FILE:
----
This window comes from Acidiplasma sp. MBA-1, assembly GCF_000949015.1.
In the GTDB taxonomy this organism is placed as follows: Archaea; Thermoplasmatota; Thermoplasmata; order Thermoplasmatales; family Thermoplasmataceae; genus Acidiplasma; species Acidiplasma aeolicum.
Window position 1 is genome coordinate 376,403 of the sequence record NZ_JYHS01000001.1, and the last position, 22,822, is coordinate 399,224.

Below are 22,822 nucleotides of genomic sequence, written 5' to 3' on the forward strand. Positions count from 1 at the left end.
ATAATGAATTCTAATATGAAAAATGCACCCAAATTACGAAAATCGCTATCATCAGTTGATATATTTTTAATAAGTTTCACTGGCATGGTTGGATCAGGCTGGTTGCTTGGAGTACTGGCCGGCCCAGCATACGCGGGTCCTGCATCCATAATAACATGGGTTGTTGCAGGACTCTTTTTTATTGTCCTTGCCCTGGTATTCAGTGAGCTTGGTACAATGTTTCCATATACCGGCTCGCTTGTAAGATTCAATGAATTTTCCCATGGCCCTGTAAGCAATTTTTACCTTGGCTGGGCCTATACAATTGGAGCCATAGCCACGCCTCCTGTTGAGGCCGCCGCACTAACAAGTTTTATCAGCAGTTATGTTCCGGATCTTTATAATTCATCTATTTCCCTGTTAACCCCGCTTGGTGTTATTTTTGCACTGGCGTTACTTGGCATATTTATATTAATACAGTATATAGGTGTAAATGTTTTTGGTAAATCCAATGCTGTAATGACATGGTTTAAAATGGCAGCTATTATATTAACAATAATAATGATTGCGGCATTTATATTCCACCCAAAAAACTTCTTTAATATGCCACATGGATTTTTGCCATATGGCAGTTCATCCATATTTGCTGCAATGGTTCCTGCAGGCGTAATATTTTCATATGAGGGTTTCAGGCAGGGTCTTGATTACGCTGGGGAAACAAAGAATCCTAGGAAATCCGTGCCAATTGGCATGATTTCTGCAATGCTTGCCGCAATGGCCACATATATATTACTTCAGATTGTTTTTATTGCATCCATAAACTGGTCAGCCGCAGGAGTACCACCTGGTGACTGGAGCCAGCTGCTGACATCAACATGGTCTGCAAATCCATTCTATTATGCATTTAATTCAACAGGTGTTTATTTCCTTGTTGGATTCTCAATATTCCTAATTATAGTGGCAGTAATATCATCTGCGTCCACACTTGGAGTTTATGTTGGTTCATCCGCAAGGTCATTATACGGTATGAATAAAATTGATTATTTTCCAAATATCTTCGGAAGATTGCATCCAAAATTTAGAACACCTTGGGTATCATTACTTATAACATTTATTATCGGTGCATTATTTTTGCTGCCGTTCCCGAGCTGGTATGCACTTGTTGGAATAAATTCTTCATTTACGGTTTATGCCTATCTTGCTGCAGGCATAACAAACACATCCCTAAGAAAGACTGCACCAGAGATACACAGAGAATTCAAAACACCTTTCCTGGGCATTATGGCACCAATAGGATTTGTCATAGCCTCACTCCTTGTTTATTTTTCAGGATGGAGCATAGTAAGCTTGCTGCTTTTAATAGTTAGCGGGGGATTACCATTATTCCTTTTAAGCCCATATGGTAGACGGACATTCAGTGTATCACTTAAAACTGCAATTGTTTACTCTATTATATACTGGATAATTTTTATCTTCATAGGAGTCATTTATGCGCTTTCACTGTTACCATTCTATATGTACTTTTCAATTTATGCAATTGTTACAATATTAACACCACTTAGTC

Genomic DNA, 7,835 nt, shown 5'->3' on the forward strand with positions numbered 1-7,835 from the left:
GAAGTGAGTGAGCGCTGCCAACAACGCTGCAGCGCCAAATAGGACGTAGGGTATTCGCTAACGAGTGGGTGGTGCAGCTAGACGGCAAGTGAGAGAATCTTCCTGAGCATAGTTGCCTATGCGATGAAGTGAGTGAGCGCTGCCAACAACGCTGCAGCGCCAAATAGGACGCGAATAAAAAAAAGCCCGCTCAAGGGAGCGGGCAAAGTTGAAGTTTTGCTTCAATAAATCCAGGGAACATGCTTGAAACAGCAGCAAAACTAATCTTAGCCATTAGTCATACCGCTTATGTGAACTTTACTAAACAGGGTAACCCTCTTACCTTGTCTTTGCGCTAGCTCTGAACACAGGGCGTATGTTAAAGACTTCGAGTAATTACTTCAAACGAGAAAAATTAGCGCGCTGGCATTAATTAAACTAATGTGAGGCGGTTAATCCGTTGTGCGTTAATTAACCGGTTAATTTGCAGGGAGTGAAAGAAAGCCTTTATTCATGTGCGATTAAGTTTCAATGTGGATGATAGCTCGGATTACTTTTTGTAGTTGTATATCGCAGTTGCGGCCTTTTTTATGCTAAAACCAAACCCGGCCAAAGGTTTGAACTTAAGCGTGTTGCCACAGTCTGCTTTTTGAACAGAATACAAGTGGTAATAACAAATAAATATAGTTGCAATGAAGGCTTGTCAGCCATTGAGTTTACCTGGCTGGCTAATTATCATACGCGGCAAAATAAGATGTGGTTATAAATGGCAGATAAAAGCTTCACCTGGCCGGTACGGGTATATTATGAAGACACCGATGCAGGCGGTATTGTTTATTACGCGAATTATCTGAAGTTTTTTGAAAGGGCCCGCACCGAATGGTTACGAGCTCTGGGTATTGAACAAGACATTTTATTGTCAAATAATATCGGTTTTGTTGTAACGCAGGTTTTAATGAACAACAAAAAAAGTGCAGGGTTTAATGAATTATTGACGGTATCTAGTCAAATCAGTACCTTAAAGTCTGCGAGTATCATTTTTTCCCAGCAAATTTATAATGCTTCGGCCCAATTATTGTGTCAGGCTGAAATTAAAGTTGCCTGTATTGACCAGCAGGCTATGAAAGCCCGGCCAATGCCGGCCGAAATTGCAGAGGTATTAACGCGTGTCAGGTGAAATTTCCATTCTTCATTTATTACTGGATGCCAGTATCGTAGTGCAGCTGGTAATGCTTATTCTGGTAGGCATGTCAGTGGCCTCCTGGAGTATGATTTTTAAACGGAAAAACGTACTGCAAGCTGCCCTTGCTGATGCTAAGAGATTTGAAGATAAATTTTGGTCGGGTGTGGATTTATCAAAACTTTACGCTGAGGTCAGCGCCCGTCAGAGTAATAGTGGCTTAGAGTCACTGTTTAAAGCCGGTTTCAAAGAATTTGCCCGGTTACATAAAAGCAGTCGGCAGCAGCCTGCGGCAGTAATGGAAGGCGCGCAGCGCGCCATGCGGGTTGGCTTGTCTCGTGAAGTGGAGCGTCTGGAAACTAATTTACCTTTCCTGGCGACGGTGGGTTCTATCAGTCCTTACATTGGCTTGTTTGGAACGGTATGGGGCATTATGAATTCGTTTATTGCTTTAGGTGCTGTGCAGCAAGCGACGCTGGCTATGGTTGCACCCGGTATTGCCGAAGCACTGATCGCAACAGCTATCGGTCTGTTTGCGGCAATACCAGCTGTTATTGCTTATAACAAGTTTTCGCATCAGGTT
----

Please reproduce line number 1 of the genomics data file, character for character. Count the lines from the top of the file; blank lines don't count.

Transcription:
This window comes from Acidiplasma sp. MBA-1, assembly GCF_000949015.1.